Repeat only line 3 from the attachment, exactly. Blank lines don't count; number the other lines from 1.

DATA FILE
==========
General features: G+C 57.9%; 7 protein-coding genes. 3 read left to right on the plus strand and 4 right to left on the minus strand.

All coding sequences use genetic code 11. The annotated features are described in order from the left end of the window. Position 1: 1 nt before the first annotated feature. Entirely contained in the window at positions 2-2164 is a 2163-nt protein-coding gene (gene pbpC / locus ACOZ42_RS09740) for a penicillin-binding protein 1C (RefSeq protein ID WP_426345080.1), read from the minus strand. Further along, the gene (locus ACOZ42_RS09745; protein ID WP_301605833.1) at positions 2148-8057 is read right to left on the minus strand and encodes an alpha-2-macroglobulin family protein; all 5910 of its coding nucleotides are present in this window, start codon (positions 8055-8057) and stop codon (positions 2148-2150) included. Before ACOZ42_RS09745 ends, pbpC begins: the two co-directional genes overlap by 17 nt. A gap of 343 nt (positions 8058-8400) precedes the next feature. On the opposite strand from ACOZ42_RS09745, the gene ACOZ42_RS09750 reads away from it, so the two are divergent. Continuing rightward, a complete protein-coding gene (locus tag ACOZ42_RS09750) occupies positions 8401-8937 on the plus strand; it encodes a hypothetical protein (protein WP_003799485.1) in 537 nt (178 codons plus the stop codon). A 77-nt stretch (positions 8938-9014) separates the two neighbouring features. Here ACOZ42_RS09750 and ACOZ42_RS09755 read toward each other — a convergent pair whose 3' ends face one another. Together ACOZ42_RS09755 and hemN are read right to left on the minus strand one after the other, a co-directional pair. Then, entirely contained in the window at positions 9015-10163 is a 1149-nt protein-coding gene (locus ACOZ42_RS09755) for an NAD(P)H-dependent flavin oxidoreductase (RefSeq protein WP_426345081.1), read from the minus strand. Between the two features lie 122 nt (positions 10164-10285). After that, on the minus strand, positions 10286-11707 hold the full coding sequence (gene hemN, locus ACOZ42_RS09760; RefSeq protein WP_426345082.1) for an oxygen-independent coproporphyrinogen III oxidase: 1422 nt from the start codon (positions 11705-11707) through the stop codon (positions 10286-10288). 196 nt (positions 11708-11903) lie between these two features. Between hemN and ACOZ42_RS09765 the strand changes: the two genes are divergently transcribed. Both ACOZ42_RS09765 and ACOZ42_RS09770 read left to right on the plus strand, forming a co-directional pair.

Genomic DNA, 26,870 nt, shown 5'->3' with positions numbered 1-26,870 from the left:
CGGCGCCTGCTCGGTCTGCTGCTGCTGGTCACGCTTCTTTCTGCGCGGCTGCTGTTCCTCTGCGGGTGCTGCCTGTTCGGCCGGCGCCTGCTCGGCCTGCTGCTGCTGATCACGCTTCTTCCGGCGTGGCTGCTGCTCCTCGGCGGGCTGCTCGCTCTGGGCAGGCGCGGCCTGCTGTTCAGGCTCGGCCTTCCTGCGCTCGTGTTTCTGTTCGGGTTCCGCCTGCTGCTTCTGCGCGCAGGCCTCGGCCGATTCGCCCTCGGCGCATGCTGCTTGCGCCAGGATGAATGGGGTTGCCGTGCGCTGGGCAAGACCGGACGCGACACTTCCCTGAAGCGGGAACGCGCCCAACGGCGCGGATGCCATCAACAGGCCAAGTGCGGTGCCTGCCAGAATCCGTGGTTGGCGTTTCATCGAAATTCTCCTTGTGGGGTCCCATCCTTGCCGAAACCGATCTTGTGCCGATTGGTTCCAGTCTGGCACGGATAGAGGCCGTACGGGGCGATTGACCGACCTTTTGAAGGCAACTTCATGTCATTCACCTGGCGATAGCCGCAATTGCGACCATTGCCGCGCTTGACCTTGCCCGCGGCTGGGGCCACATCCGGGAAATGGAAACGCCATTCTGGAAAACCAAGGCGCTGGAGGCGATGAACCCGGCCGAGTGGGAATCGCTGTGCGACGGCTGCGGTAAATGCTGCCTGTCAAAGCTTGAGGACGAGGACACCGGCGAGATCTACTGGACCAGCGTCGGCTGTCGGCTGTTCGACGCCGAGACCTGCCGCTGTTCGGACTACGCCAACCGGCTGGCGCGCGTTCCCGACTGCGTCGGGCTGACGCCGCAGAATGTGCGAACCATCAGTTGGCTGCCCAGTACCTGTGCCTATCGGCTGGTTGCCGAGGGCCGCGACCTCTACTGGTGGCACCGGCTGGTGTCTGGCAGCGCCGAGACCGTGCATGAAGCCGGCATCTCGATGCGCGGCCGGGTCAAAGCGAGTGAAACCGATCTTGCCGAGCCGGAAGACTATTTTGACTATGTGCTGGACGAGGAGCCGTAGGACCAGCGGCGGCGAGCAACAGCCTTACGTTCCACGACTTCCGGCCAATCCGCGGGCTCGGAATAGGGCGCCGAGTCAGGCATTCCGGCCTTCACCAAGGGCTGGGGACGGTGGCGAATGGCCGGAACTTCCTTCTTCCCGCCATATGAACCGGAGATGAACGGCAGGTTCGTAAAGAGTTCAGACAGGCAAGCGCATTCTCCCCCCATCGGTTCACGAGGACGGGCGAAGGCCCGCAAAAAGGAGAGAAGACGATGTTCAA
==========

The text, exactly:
Genomic DNA, 26,870 nt, shown 5'->3' with positions numbered 1-26,870 from the left: